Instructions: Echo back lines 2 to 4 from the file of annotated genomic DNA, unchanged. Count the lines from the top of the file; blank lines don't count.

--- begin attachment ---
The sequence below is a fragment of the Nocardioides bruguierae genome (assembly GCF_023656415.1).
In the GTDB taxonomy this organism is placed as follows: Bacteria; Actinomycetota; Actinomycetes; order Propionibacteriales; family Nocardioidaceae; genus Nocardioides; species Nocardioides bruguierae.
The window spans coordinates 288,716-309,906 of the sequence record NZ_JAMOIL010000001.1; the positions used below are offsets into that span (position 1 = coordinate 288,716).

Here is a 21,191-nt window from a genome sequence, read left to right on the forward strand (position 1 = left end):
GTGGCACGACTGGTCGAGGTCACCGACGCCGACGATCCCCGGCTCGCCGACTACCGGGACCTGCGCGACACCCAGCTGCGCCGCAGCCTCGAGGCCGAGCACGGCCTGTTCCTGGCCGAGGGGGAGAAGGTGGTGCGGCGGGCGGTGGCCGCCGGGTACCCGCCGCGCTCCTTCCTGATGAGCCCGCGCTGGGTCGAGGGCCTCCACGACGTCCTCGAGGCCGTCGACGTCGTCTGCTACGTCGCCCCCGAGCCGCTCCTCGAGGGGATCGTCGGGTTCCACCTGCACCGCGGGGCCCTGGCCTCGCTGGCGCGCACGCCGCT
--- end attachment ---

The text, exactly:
In the GTDB taxonomy this organism is placed as follows: Bacteria; Actinomycetota; Actinomycetes; order Propionibacteriales; family Nocardioidaceae; genus Nocardioides; species Nocardioides bruguierae.
The window spans coordinates 288,716-309,906 of the sequence record NZ_JAMOIL010000001.1; the positions used below are offsets into that span (position 1 = coordinate 288,716).

Here is a 21,191-nt window from a genome sequence, read left to right on the forward strand (position 1 = left end):